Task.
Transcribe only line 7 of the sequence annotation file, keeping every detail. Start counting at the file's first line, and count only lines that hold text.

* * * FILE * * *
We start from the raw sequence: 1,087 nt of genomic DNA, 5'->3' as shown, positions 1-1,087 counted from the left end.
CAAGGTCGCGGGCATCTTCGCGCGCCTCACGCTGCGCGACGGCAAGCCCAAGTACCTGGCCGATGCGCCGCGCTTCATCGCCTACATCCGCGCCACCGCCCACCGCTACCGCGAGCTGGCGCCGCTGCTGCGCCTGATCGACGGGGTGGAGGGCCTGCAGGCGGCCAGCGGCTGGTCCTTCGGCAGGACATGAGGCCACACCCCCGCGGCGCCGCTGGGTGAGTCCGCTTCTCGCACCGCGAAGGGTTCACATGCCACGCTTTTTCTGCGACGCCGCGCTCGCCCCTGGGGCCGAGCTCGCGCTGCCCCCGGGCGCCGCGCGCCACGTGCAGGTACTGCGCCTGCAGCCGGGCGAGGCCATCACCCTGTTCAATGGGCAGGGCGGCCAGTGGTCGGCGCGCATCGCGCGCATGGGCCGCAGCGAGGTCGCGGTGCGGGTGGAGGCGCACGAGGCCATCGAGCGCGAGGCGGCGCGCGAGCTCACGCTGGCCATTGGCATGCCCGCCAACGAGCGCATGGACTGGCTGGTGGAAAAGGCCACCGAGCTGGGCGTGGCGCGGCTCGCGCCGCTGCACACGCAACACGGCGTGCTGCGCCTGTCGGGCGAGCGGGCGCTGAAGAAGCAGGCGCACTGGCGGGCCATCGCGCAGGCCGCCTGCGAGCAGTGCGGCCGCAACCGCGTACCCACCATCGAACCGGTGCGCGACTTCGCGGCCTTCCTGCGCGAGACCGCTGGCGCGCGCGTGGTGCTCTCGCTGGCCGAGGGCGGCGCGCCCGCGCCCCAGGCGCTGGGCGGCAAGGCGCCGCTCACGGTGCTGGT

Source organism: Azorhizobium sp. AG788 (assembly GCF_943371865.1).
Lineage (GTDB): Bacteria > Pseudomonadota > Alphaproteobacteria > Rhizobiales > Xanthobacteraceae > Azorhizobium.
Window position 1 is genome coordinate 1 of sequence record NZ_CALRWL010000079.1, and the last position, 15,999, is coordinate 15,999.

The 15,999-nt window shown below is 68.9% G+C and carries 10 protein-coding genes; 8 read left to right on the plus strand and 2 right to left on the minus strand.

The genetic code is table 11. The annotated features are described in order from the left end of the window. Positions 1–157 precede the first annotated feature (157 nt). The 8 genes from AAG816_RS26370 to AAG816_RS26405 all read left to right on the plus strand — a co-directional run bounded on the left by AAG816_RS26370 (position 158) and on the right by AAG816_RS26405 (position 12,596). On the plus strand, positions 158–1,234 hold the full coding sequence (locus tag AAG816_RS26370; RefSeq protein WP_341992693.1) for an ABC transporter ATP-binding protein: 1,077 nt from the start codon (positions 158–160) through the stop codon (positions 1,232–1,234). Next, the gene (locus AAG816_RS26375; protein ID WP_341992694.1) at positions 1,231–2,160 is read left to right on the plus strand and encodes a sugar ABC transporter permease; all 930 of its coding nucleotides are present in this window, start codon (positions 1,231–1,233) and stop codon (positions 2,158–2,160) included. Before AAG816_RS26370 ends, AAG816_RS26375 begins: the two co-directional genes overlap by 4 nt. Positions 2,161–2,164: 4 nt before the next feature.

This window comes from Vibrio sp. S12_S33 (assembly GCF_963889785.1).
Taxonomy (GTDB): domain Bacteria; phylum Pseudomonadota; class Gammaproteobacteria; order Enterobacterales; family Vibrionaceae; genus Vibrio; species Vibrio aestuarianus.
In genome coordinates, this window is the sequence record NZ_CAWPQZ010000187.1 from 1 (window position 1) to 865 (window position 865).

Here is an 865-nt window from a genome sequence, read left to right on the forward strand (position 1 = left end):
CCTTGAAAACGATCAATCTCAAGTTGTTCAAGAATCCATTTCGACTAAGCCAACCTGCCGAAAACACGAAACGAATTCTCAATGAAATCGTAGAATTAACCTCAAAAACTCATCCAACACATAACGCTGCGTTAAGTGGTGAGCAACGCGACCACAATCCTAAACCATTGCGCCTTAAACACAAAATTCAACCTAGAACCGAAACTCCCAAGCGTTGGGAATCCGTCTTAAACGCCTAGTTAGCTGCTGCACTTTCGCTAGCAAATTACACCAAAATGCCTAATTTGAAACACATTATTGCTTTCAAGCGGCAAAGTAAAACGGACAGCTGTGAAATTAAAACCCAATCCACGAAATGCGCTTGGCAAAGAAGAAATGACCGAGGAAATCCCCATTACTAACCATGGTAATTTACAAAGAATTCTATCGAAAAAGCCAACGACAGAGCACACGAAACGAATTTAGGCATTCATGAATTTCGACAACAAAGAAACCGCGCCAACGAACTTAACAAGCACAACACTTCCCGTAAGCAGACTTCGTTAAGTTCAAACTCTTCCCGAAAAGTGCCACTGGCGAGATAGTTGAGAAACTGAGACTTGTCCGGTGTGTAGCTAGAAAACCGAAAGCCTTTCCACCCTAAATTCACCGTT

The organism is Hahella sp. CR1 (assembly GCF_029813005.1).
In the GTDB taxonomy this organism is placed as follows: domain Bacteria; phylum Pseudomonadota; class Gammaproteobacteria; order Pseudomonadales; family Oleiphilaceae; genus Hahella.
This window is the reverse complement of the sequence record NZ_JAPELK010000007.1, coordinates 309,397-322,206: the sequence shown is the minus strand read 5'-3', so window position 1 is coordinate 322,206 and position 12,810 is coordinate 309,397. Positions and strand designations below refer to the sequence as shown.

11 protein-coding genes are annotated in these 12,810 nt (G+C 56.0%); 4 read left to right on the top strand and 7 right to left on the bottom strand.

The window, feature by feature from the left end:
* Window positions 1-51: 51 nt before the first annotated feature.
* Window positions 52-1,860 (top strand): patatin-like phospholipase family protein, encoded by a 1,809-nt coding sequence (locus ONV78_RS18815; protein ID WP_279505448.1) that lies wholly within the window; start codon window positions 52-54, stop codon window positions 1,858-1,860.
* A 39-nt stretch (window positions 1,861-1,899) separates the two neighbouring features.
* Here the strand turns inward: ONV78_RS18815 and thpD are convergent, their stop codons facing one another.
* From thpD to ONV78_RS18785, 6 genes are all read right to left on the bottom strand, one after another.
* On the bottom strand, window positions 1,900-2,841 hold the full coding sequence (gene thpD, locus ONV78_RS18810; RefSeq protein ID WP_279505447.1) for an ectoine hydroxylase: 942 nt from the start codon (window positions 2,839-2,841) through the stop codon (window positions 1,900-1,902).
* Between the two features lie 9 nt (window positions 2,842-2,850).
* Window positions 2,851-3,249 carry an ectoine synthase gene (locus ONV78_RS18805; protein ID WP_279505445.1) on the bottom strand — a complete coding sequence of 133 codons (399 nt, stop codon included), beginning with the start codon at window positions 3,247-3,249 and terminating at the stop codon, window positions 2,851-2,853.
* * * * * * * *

The genetic code is table 11. The annotated features are described in order from the left end of the window. Positions 1–157 precede the first annotated feature (157 nt). The 8 genes from AAG816_RS26370 to AAG816_RS26405 all read left to right on the plus strand — a co-directional run bounded on the left by AAG816_RS26370 (position 158) and on the right by AAG816_RS26405 (position 12,596). On the plus strand, positions 158–1,234 hold the full coding sequence (locus tag AAG816_RS26370; RefSeq protein WP_341992693.1) for an ABC transporter ATP-binding protein: 1,077 nt from the start codon (positions 158–160) through the stop codon (positions 1,232–1,234). Next, the gene (locus AAG816_RS26375; protein ID WP_341992694.1) at positions 1,231–2,160 is read left to right on the plus strand and encodes a sugar ABC transporter permease; all 930 of its coding nucleotides are present in this window, start codon (positions 1,231–1,233) and stop codon (positions 2,158–2,160) included. Before AAG816_RS26370 ends, AAG816_RS26375 begins: the two co-directional genes overlap by 4 nt. Positions 2,161–2,164: 4 nt before the next feature.